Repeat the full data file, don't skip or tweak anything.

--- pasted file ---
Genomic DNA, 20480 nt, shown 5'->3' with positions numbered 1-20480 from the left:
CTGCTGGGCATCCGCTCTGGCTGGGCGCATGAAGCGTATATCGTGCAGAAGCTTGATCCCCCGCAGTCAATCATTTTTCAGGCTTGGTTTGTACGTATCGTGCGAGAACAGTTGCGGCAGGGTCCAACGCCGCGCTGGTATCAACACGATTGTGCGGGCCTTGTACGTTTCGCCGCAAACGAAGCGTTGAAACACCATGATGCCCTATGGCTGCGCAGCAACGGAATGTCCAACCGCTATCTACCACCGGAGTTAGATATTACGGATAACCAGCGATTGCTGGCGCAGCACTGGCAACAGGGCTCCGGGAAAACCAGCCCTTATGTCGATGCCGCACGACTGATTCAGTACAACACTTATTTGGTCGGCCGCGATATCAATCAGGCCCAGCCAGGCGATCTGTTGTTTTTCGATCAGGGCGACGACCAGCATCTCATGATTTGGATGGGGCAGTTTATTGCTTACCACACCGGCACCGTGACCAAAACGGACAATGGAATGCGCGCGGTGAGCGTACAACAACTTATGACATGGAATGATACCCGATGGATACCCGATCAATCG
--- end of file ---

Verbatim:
Genomic DNA, 20480 nt, shown 5'->3' with positions numbered 1-20480 from the left:
CTGCTGGGCATCCGCTCTGGCTGGGCGCATGAAGCGTATATCGTGCAGAAGCTTGATCCCCCGCAGTCAATCATTTTTCAGGCTTGGTTTGTACGTATCGTGCGAGAACAGTTGCGGCAGGGTCCAACGCCGCGCTGGTATCAACACGATTGTGCGGGCCTTGTACGTTTCGCCGCAAACGAAGCGTTGAAACACCATGATGCCCTATGGCTGCGCAGCAACGGAATGTCCAACCGCTATCTACCACCGGAGTTAGATATTACGGATAACCAGCGATTGCTGGCGCAGCACTGGCAACAGGGCTCCGGGAAAACCAGCCCTTATGTCGATGCCGCACGACTGATTCAGTACAACACTTATTTGGTCGGCCGCGATATCAATCAGGCCCAGCCAGGCGATCTGTTGTTTTTCGATCAGGGCGACGACCAGCATCTCATGATTTGGATGGGGCAGTTTATTGCTTACCACACCGGCACCGTGACCAAAACGGACAATGGAATGCGCGCGGTGAGCGTACAACAACTTATGACATGGAATGATACCCGATGGATACCCGATCAATCG